The Battle of Gettysburg determined what philosophy would rule the country, and, by extension, the free world.
It hadn’t started out as a “Civil War” but rather a “War Between the States.” Actually, both sides often referred to it as the “War of Rebellion.” It was only clear after Gettysburg it was a war about civil rights and the radical American conservative ideal of the expansion of freedom for all.
In a complex war that pitted brother against brother and family against family, the victory at Gettysburg—the turning point of the war—though hard fought and well earned a thousand times over was a product of also so many anomalies. The hand of God? Abraham Lincoln certainly thought so.
Who could have imagined that Robert E. Lee would abandon his plan to fight a “defensive” engagement and instead charge the Union forces head on? Or that a Calvary general could hold off the Confederate army long enough to allow the high ground to be secured by the Union? Or that the Confederate generals had an opportunity take the high ground the first day and decided against it? Or that the arguably largest artillery barrage of the war was almost entirely ineffectual?
When held in comparison to so many other moments in which this nation teetered on the brink of destruction, one could be forgiven for believing that the perseverance of the United States is, in fact, a product of divine providence. Since 1776, Americans have believed this.
More than one third of all known photographs of dead Civil War soldiers were taken at Gettysburg, and over 1,400 statues, monuments, plaques and tablets mark its fields. Those fields and hills that had no names before July 1st were the site of the three-day battle that started without either the knowledge of Lee or Union General George Meade.
On the subject of Lee, before those three days, Lee was considered to be invincible. Meaning no force short of God could tactically defeat him. But after those three days he would never invade the North again and, though he was (and is) beloved in the south and respected in the north, no one would ever think him invincible again.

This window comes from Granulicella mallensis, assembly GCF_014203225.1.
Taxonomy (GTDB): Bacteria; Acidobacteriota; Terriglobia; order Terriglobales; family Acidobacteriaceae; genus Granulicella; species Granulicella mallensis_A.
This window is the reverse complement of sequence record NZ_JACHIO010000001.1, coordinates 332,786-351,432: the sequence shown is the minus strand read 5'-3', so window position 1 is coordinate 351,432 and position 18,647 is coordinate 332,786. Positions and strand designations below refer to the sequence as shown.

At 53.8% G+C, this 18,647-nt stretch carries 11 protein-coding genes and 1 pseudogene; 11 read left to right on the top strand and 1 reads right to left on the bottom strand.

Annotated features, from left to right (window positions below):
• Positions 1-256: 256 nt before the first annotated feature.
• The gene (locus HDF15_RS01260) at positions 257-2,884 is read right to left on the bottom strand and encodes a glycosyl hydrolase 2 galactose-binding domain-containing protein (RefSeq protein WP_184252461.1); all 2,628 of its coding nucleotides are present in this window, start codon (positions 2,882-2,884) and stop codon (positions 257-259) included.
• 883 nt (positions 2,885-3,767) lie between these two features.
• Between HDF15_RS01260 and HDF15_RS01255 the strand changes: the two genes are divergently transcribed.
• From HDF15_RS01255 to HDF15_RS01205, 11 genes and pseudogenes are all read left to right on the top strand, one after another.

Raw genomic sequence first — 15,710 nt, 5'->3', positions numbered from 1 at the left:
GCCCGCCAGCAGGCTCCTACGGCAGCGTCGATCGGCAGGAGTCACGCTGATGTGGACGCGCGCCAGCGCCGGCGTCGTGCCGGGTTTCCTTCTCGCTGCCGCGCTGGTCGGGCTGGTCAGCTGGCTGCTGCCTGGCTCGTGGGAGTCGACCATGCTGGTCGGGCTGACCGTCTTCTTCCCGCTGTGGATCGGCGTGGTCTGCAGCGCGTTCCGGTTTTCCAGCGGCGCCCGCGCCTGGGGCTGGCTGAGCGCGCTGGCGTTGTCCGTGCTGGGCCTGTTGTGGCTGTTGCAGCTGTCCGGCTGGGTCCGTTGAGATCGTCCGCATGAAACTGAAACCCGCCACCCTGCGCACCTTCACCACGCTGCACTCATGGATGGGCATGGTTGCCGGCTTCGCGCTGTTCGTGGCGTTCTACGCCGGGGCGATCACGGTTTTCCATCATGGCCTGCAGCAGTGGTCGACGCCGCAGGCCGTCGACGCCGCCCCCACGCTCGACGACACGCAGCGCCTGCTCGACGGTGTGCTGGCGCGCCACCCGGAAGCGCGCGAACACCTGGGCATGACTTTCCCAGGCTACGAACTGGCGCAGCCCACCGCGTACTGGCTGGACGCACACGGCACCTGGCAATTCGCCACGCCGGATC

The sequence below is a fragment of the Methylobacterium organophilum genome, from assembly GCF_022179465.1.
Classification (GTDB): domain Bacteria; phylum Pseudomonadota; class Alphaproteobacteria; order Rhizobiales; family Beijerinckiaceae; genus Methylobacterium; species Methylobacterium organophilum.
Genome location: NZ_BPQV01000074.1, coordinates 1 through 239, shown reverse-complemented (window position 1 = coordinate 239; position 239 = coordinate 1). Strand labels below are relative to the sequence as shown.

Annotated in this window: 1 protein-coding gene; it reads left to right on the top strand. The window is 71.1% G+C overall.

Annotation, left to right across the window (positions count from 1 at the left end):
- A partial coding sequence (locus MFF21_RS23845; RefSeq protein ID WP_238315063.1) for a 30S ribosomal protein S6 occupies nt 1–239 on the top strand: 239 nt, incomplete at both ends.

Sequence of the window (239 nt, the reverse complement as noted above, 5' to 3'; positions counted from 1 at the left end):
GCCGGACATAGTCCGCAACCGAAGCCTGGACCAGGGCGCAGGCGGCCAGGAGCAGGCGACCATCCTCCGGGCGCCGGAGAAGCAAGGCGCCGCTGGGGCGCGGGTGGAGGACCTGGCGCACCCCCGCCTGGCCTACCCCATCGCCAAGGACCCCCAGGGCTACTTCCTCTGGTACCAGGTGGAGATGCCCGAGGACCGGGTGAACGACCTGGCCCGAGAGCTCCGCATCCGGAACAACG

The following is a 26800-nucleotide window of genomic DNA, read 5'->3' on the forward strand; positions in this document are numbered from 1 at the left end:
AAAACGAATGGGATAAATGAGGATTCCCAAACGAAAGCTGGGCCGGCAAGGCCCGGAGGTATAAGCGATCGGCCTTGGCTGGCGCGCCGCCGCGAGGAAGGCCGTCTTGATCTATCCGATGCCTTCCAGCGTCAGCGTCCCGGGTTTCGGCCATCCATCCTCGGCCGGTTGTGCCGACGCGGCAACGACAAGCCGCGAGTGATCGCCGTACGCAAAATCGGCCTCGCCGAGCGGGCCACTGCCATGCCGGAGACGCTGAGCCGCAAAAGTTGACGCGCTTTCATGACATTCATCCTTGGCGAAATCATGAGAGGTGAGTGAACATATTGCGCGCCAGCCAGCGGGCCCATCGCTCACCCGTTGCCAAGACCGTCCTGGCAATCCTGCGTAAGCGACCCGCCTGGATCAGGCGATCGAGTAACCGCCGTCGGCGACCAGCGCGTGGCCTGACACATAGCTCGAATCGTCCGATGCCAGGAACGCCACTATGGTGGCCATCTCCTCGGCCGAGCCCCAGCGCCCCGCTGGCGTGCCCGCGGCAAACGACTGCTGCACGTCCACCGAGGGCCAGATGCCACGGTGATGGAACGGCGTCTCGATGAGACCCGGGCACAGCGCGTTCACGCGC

Sadly, today, significant portions of the battlefield are being built upon and sold off to commercial developers. But, nevertheless, it is still the fifth most visited memorial in the United States, and the only one of the top five not located in the DC metro area. Gettysburg matters because it is the three days in which our nation decided by trial of combat what philosophy would rule the country, and by extension, the free world.
All Americans today are the children of Gettysburg and, as Lincoln said, “a new birth of freedom” and, “a government of the people, by the people and for the people.” The elites of America who disregard Providence and the will of the citizenry would do well to remember this.
Craig Shirley is a Reagan biographer and historian. Andrew Shirley was the principal researcher on Mr. Shirley’s New York Times bestseller, December, 1941: 31 Days That Changed America and Saved the World.
Breitbart News will be broadcasting the opening ceremony of the 150th anniversary of Gettysburg on Sunday from 4 p.m. to 10 p.m. EDT and partnering with N3 to offer 20 hours of coverage of the 150th anniversary of Gettysburg over the next eight days, which will include live reenactments and discussions with some of the leading Gettysburg historians and filmmakers. Breitbart News Sunday on Sirius XM Patriot Ch. 125 will alsohave a three-hour “Gettysburg 150” special tonight from 7 p.m. to 10 p.m. EDT.